World Food Day focus is on efforts to end food insecurity and hunger

A screening of films focused on food insecurity brought the topic into the spotlight on World Food Day, Oct. 16, 2018.

“Food insecurity is a problem that affects anyone, especially students,” said Kiruba Krishnaswamy, assistant professor of Bioengineering and Food Science at MU. Many other professors shared with students during the presentation.

The Food and Agriculture Organization of the United Nations highlights World Food Day each year, each with a special theme. This year the theme was: “Our actions are our future: a Zero Hunger world by 2030 is possible.”

To help share this theme, the MU Food Science Program sponsored the screening encompassing many of the food related challenges we currently face. Some of the titles included in the screening were, “Collards in the Cafeteria” and “The Food System at the U.S. Mexico Border.” Around 70 students attended the event and were able to ask questions to professors in the Food Science Program and listen to a presentation given by Krishnaswamy.

Yanni Bullock, a graduate student under the direction of Ingolf Gruen, MU associate professor of Food Science, attended the event and saw the insight it gave to the students who were there.

“It is important for us to learn how to utilize the food that we are wasting and to enhance our current food products, so we can give it to those in need,” Bullock said.

The World Food Day is celebrated across the globe, with ceremonies in Rome, Mexico City, Barcelona, among others.

As the population of the world continues to grow and change, problems are starting to become more common. Over 820 million people are suffering chronic undernourishment, according to the FAO 2018 State of Food Security and Nutrition in the World report.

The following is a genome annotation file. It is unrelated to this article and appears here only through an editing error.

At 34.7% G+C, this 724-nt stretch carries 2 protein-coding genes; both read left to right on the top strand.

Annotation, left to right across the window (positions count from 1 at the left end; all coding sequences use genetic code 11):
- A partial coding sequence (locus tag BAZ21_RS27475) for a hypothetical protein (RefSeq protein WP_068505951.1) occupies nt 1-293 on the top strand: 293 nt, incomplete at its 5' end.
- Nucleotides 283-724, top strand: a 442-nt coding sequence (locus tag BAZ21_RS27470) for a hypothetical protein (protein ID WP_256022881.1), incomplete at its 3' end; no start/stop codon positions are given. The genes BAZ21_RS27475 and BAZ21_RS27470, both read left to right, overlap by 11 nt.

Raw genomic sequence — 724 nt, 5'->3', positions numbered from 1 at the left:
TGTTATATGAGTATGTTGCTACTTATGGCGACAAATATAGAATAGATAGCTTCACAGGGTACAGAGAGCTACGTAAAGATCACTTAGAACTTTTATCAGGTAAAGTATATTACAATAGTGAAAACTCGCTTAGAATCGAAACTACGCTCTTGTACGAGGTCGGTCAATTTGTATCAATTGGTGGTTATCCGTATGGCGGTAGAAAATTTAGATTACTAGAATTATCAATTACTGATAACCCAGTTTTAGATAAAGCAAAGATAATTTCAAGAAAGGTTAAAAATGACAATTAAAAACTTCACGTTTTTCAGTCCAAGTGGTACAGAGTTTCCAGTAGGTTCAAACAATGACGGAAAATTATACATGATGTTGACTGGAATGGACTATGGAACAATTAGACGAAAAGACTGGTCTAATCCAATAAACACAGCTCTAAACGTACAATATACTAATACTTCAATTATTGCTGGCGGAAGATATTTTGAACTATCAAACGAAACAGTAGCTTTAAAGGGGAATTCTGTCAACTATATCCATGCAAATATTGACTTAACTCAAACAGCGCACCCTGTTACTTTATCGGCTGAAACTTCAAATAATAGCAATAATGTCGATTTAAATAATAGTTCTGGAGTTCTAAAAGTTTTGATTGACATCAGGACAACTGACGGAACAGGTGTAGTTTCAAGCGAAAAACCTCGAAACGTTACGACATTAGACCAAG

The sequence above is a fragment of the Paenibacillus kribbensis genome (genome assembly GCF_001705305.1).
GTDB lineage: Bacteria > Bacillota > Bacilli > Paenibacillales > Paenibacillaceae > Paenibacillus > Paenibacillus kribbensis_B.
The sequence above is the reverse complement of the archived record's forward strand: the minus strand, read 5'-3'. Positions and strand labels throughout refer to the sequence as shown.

Food waste, rural poverty, and malnutrition were discussed at the event.

“Even as a food scientist myself, I wasn’t aware of some of the issues that were brought up, so this event is crucial to the awareness of this issue,” Bullock said.

On the MU campus, students can make a difference by donating to Tiger Pantry, the university food pantry.

“I’ve just seen the resources available from the faculty and staff, and it is amazing,” said Krishnaswamy. “With the proper direction, drive, and motivation it can really make a big impact to us and the whole world.”

The FAO encourages people to not waste food, advocate for food insecurity, and embrace a healthier and more sustainable lifestyle. The next World Food Day will be Oct. 16, 2019.

Adriene Aubuchon

About the Author Adriene Aubuchon

My passion for the field of agriculture started in my small hometown of Owensville, Missouri. I grew up raising Simmental cattle along with showing market steers and Boer meat goats. This love flourished more when I joined my local 4-H and eventually the National FFA Organization. Even from a young age, I learned from my farm, parents and the world around me that agriculture was something I desired to be involved with. This childhood adoration has evolved into a passionate pursuit to advocate for and invest in the industry that I love so dearly. I have a passion for telling the story of agriculture everywhere I go, and plan to continue to do that throughout my lifetime. I am so excited to write for the CAFNR Corner Post this semester!